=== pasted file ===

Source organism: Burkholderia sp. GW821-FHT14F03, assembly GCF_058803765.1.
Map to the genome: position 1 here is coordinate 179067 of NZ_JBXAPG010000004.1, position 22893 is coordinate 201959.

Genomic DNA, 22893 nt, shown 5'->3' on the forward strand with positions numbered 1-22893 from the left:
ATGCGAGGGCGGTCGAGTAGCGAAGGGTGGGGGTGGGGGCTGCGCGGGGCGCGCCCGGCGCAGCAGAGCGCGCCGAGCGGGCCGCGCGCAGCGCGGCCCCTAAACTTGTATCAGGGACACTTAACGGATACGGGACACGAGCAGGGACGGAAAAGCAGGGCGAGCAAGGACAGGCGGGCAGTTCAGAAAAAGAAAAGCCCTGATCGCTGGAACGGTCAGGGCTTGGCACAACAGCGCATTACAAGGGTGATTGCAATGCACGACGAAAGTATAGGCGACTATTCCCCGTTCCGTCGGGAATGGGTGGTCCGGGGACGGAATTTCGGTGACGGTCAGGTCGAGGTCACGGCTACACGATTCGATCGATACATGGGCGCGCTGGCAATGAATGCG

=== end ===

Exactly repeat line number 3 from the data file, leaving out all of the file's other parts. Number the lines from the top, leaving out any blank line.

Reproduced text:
Genomic DNA, 22893 nt, shown 5'->3' on the forward strand with positions numbered 1-22893 from the left: